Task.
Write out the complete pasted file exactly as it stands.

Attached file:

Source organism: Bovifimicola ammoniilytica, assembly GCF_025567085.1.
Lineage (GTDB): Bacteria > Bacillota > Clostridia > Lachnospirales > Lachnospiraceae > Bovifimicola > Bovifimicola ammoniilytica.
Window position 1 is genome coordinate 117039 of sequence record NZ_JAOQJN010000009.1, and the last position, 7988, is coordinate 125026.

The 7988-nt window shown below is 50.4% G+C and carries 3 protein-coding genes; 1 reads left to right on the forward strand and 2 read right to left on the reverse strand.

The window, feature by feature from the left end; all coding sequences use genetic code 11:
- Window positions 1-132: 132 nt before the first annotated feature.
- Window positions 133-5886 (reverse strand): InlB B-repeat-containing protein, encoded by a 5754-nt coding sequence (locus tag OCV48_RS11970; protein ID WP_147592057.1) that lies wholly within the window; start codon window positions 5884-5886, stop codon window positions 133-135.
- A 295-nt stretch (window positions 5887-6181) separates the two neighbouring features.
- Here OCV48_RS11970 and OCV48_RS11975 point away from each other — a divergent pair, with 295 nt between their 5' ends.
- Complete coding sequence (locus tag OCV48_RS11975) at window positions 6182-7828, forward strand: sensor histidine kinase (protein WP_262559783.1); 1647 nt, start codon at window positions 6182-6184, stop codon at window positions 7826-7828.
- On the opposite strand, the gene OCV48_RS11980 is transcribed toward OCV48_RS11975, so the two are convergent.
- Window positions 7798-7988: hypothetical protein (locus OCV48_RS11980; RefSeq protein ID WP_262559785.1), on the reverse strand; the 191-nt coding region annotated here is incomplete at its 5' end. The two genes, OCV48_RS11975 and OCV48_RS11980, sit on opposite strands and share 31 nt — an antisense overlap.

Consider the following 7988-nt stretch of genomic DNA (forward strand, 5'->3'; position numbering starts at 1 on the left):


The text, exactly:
Source organism: Bovifimicola ammoniilytica, assembly GCF_025567085.1.
Lineage (GTDB): Bacteria > Bacillota > Clostridia > Lachnospirales > Lachnospiraceae > Bovifimicola > Bovifimicola ammoniilytica.
Window position 1 is genome coordinate 117039 of sequence record NZ_JAOQJN010000009.1, and the last position, 7988, is coordinate 125026.

The 7988-nt window shown below is 50.4% G+C and carries 3 protein-coding genes; 1 reads left to right on the forward strand and 2 read right to left on the reverse strand.

The window, feature by feature from the left end; all coding sequences use genetic code 11:
- Window positions 1-132: 132 nt before the first annotated feature.
- Window positions 133-5886 (reverse strand): InlB B-repeat-containing protein, encoded by a 5754-nt coding sequence (locus tag OCV48_RS11970; protein ID WP_147592057.1) that lies wholly within the window; start codon window positions 5884-5886, stop codon window positions 133-135.
- A 295-nt stretch (window positions 5887-6181) separates the two neighbouring features.
- Here OCV48_RS11970 and OCV48_RS11975 point away from each other — a divergent pair, with 295 nt between their 5' ends.
- Complete coding sequence (locus tag OCV48_RS11975) at window positions 6182-7828, forward strand: sensor histidine kinase (protein WP_262559783.1); 1647 nt, start codon at window positions 6182-6184, stop codon at window positions 7826-7828.
- On the opposite strand, the gene OCV48_RS11980 is transcribed toward OCV48_RS11975, so the two are convergent.
- Window positions 7798-7988: hypothetical protein (locus OCV48_RS11980; RefSeq protein ID WP_262559785.1), on the reverse strand; the 191-nt coding region annotated here is incomplete at its 5' end. The two genes, OCV48_RS11975 and OCV48_RS11980, sit on opposite strands and share 31 nt — an antisense overlap.

Consider the following 7988-nt stretch of genomic DNA (forward strand, 5'->3'; position numbering starts at 1 on the left):